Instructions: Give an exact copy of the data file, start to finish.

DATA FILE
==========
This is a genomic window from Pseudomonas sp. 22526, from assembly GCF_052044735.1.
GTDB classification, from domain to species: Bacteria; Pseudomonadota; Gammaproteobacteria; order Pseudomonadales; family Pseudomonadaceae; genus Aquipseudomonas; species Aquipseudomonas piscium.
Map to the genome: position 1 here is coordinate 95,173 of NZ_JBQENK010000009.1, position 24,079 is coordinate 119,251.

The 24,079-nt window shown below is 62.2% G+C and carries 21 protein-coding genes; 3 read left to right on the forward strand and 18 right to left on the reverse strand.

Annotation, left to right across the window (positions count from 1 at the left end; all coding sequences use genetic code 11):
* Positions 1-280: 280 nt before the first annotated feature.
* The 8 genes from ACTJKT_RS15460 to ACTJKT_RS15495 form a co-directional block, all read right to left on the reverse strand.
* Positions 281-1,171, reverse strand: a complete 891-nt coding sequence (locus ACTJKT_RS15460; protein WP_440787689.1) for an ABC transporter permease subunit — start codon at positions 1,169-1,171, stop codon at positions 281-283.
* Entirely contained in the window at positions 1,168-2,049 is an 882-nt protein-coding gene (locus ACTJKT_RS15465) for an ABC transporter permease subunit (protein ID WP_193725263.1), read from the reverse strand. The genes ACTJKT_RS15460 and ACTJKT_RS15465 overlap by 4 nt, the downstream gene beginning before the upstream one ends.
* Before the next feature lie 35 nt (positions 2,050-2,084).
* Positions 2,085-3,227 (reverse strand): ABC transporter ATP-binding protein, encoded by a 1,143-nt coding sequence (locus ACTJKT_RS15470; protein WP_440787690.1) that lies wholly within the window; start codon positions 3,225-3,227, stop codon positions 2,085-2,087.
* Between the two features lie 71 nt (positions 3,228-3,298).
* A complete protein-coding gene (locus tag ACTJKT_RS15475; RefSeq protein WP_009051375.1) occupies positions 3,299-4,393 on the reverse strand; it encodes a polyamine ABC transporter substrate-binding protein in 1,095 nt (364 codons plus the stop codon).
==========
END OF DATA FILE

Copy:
This is a genomic window from Pseudomonas sp. 22526, from assembly GCF_052044735.1.
GTDB classification, from domain to species: Bacteria; Pseudomonadota; Gammaproteobacteria; order Pseudomonadales; family Pseudomonadaceae; genus Aquipseudomonas; species Aquipseudomonas piscium.
Map to the genome: position 1 here is coordinate 95,173 of NZ_JBQENK010000009.1, position 24,079 is coordinate 119,251.

The 24,079-nt window shown below is 62.2% G+C and carries 21 protein-coding genes; 3 read left to right on the forward strand and 18 right to left on the reverse strand.

Annotation, left to right across the window (positions count from 1 at the left end; all coding sequences use genetic code 11):
* Positions 1-280: 280 nt before the first annotated feature.
* The 8 genes from ACTJKT_RS15460 to ACTJKT_RS15495 form a co-directional block, all read right to left on the reverse strand.
* Positions 281-1,171, reverse strand: a complete 891-nt coding sequence (locus ACTJKT_RS15460; protein WP_440787689.1) for an ABC transporter permease subunit — start codon at positions 1,169-1,171, stop codon at positions 281-283.
* Entirely contained in the window at positions 1,168-2,049 is an 882-nt protein-coding gene (locus ACTJKT_RS15465) for an ABC transporter permease subunit (protein ID WP_193725263.1), read from the reverse strand. The genes ACTJKT_RS15460 and ACTJKT_RS15465 overlap by 4 nt, the downstream gene beginning before the upstream one ends.
* Before the next feature lie 35 nt (positions 2,050-2,084).
* Positions 2,085-3,227 (reverse strand): ABC transporter ATP-binding protein, encoded by a 1,143-nt coding sequence (locus ACTJKT_RS15470; protein WP_440787690.1) that lies wholly within the window; start codon positions 3,225-3,227, stop codon positions 2,085-2,087.
* Between the two features lie 71 nt (positions 3,228-3,298).
* A complete protein-coding gene (locus tag ACTJKT_RS15475; RefSeq protein WP_009051375.1) occupies positions 3,299-4,393 on the reverse strand; it encodes a polyamine ABC transporter substrate-binding protein in 1,095 nt (364 codons plus the stop codon).